Syracuse, UT

Crime rates remind me of too many fish in a fish bowl.

The Scientist
Provo, UT

Last is up in the night trying to light a fire without a match, using nothing but hot air.

Although today's fertility is lower, at 1.93, it is higher than it was in the mid-’70s (bottomed out at 1.74), and has mostly risen since then.

Immigration and "demographic momentum" (a large proportion of the population in prime reproductive years) are projected to offset lower fertility rates.

But Last does not like immigration. What he is ultimately arguing for is more homegrown American babies! It is difficult to hide Last's racial innuendo, as well as partisan propaganda.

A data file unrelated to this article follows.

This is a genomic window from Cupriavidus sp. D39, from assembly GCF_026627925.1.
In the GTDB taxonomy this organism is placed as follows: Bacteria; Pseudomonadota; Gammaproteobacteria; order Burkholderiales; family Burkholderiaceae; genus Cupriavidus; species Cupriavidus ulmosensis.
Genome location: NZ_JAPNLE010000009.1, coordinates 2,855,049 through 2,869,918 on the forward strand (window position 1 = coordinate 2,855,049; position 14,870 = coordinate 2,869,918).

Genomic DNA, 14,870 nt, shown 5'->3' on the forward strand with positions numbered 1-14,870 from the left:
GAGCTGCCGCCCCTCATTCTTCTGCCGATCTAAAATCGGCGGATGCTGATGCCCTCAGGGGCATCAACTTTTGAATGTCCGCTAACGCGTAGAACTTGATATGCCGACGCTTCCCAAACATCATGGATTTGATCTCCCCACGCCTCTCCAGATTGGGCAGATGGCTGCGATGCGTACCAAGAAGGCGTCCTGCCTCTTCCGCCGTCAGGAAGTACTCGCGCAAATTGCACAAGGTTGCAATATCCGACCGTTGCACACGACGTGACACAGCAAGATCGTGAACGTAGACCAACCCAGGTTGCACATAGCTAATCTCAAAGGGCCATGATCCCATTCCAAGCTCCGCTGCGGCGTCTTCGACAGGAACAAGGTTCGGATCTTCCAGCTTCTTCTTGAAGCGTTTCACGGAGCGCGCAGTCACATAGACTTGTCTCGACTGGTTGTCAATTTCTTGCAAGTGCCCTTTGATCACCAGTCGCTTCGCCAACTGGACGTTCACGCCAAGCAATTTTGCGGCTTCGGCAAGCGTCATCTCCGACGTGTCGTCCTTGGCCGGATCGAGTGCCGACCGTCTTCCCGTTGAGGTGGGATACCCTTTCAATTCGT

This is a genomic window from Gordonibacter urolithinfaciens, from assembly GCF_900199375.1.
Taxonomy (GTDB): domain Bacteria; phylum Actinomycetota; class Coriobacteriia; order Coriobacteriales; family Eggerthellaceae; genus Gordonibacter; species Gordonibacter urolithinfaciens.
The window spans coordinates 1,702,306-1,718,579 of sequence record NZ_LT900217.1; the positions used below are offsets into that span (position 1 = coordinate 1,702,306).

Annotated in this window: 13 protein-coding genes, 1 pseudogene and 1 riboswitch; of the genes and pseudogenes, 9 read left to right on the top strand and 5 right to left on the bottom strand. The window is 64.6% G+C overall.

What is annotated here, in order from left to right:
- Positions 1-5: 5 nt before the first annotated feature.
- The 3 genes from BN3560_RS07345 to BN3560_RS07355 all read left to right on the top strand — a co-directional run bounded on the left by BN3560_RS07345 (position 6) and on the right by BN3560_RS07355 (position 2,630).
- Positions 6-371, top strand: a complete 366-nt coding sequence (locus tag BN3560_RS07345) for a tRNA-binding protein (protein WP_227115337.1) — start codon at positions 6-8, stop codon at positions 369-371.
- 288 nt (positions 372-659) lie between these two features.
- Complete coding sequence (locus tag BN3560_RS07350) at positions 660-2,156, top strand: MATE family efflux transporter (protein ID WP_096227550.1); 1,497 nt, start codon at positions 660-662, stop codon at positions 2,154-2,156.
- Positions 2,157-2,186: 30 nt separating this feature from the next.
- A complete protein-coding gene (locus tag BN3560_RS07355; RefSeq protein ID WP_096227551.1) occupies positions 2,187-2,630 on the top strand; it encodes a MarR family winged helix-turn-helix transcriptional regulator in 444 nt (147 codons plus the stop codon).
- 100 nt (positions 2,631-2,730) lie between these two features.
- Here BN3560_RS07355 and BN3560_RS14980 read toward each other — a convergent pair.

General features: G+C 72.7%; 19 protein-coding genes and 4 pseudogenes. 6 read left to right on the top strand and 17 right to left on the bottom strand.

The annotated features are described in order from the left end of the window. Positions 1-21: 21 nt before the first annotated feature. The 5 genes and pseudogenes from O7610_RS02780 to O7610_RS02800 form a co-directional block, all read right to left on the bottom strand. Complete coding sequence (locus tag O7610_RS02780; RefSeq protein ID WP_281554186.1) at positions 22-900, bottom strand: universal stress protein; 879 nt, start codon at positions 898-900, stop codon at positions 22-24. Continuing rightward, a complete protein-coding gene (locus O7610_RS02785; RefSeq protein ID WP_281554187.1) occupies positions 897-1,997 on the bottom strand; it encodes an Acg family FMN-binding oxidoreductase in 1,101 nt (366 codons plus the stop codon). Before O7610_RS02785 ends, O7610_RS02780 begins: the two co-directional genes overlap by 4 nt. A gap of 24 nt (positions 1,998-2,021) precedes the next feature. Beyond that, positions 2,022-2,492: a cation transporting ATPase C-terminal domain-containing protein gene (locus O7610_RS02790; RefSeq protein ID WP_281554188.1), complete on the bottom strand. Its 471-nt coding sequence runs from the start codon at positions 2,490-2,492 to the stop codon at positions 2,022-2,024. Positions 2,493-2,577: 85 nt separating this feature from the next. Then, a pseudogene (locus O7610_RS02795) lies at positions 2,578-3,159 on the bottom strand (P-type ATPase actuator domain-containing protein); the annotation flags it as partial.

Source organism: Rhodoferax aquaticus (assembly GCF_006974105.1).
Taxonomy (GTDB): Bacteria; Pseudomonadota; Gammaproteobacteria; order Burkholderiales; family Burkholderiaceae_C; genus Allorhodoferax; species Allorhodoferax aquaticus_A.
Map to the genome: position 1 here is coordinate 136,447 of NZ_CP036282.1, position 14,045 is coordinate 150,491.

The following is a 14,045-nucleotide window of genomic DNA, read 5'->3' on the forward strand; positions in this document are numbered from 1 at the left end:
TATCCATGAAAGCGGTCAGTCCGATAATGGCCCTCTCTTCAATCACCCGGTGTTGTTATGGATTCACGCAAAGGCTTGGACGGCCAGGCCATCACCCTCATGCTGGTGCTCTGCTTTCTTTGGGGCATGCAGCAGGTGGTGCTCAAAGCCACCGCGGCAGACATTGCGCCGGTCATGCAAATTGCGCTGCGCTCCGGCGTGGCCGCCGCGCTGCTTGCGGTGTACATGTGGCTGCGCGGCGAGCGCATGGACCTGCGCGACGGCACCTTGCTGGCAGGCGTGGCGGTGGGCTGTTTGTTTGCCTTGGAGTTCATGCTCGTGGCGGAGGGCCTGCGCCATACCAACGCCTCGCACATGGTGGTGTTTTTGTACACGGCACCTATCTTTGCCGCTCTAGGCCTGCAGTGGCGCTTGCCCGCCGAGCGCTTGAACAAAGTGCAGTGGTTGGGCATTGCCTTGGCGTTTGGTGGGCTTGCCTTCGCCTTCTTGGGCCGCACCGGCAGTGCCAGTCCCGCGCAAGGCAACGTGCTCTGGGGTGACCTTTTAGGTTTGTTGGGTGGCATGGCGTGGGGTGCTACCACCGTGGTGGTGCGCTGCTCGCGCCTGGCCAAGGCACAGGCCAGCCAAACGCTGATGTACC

Last blames declining fertility on increasing levels of higher education (which delays marriage and makes it more costly to raise a child); the liberation of women; the spread of contraception; and shifting social norms related to premarital sex and cohabitation (which have broken the religious link between sex, marriage and childbearing).

In short, Last is subtly arguing for turning back the clock on these advances, and offering pathetic quixotic Band-Aids instead. His blindness comes from staring with inflated nostalgia into the rear-view mirror of our history.

SLC gal
Salt Lake City, UT

Look at all the people who are gay - They're not producing children through natural means (generally. Those couplings usually lack some neccesary equipment.)

Look at the number of children in third world countries who don't live to see the age of five.

Look at all the people in China who are only allowed 1 child.

The trend in the US is for women to start having kids in their 40's - once fertility starts to decline.

Simple mathmatics would prove the world is certainly shrinking.